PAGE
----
In spiritual traditions around the world, it is more or less universal to identify someone who has advanced on the path as a ‘teacher’. Hindus have gurus, for example, and Sufis speak of murshids — people with experience who supposedly can give reliable guidance and instruction. And yet, paradoxically, the spiritually evolved person has nothing whatsoever to give.
The journey to that Goal which is the longing of every soul, as Hazrat Inayat says, is one of ‘unlearning,’ or of clearing the consciousness of all the accumulated assumptions and concepts that form the walls and roof of the average person’s environment. Therefore, the further one progresses, the less one possesses. There are some who adopt in their outer life the way of the dervish, living without a fixed home and owning little — but every sincere seeker comes to the same state of poverty sooner or later. When we see that our thoughts and feelings are no more than ripples on the surface of the water, and even our much cherished body is only a temporary loan, subject to immediate recall without prior notice, we realise that there is not only nothing to give, but neither is there an individual to give it; there is only the Divine Presence working. The spiritual journey, which has perhaps lasted a whole lifetime, we now see was a journey to nowhere — for there was nowhere to go: the answer was always hiding in plain sight within us.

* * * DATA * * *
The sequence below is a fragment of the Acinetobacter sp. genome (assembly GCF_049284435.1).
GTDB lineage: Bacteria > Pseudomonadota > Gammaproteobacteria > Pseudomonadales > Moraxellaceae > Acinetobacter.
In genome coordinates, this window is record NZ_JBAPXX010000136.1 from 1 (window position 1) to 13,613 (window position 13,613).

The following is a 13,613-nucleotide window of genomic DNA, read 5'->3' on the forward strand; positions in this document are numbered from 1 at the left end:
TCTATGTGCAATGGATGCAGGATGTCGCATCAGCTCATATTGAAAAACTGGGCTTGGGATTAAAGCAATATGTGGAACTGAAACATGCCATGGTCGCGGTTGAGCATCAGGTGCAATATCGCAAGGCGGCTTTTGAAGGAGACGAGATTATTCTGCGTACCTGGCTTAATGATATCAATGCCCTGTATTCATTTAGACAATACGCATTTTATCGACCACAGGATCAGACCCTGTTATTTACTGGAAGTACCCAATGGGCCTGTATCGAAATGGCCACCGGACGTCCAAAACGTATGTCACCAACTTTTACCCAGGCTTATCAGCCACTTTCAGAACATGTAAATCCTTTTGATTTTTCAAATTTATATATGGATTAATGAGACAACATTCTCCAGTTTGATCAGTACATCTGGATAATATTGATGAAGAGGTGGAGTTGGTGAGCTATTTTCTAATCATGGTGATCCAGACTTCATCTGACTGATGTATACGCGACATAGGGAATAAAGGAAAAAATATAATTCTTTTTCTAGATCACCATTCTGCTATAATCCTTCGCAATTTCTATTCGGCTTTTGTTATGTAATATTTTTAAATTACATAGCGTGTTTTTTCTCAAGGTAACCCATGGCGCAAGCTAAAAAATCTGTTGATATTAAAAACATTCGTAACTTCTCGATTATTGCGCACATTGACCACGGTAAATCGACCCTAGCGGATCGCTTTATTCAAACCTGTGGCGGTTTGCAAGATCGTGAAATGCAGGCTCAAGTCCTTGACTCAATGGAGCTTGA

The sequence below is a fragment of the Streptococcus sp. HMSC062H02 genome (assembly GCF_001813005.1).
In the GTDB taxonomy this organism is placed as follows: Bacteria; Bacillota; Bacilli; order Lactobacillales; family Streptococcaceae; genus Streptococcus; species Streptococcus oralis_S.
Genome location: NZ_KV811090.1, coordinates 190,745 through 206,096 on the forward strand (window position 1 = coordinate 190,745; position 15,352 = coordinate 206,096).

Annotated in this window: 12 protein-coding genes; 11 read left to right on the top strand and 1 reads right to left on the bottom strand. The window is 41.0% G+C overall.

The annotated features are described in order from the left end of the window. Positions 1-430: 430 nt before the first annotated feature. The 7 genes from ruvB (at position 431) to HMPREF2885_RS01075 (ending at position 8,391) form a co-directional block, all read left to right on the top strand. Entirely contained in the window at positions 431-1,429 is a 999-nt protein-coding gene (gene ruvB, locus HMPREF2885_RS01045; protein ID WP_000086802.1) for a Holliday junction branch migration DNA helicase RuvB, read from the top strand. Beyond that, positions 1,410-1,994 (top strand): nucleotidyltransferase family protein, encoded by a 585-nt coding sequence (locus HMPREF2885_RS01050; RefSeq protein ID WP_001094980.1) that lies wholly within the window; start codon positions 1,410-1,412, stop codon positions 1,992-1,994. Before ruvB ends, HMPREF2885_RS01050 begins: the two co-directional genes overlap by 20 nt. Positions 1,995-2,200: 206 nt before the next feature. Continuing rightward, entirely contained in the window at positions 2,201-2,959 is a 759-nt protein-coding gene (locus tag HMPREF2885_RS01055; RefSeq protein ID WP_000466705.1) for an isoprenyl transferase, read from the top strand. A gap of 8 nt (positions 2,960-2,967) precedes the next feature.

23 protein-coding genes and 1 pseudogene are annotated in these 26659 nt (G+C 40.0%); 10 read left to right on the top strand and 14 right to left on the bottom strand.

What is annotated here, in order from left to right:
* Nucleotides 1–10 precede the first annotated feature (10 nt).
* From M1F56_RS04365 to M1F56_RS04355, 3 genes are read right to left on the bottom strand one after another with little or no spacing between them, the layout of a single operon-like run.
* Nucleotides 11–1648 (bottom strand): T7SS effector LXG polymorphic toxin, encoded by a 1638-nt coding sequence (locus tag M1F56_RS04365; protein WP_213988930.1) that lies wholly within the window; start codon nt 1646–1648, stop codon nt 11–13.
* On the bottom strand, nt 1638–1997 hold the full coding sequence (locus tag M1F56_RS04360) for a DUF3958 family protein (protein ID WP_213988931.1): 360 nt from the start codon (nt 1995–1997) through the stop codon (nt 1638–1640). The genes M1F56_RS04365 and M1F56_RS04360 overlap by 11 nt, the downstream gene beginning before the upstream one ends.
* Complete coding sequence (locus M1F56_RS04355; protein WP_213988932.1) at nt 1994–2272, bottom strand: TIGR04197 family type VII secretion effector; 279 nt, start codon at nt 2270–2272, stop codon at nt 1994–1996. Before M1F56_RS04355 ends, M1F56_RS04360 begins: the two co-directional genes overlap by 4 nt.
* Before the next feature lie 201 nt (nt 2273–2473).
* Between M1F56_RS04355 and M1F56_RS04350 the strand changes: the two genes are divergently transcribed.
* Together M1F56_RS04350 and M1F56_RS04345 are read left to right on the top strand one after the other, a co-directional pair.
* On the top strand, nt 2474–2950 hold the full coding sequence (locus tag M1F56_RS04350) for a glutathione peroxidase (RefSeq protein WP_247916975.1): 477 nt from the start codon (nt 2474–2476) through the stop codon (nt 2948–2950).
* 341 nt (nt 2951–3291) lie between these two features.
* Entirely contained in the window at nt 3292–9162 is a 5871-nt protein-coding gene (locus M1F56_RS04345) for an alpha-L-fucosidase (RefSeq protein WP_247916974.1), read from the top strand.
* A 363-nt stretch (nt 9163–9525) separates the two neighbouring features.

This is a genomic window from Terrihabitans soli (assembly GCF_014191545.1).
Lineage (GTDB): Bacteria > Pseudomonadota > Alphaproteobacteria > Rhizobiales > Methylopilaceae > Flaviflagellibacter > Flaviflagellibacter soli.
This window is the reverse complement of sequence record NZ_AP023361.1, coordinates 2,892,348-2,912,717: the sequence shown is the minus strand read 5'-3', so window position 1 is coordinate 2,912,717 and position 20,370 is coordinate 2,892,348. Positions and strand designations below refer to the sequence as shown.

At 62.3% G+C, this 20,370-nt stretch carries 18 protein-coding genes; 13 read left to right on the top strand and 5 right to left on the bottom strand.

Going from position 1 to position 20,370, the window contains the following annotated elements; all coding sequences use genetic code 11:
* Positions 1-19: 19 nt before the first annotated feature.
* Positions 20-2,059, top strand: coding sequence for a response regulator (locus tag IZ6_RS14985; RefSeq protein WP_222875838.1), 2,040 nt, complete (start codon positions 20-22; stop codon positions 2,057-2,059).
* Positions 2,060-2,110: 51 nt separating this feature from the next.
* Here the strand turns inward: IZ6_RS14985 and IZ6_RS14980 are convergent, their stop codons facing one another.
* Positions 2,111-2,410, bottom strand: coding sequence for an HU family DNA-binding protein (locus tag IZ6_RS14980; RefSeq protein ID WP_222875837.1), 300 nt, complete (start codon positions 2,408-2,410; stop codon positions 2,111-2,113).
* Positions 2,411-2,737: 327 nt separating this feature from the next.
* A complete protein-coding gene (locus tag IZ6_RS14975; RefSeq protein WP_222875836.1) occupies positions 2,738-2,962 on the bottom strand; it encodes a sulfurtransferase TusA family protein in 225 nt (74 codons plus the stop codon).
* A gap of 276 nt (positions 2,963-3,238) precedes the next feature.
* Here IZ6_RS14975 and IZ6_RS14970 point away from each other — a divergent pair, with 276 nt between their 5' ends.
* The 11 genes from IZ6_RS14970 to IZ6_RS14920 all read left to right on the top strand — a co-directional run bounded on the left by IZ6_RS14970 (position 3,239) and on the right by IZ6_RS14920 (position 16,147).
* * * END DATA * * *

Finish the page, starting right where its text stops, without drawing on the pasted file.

That is why in the Gayan, Suras, it says, There is no teacher save God; we all learn from Him. Nevertheless, there is an important role for the human teacher or guide. In this post in the series on Initiation, Hazrat Inayat Khan says, No one can give spiritual knowledge to another, for this is something which is within every heart. What the teacher can do is to kindle the light which is hidden in the heart of the disciple. If the light is not there, it is not the fault of the teacher.
This kindling of the light is what is referred to in the Gayan, Chalas, where it says, The spiritual guide performs the role of Cupid in bringing the seeking souls closer to God. Like Cupid, the guide aims the arrow of love (which in Indian mythology is tipped not with an arrowhead but with a flower) at the heart of the student, and the resulting ‘Divine wound’ starts the flow of love for which the heart was formed.
As Hazrat Inayat acknowledges, though, some hearts are closed, and the arrow appears to have no effect. If we have doubt, suspicion or mistrust, if we hold back, or if we believe that spirituality can be discovered by thinking, then the heart will be hardened, and we will – for the moment – be immune to the arrow of love.
And what then? If the Hand of Destiny is merciful, we will be set somewhere warm, to thaw (and perhaps closer to the fire than we think is comfortable, but Wisdom knows best). Only when the heart begins to melt will we be ready to start the journey to nowhere.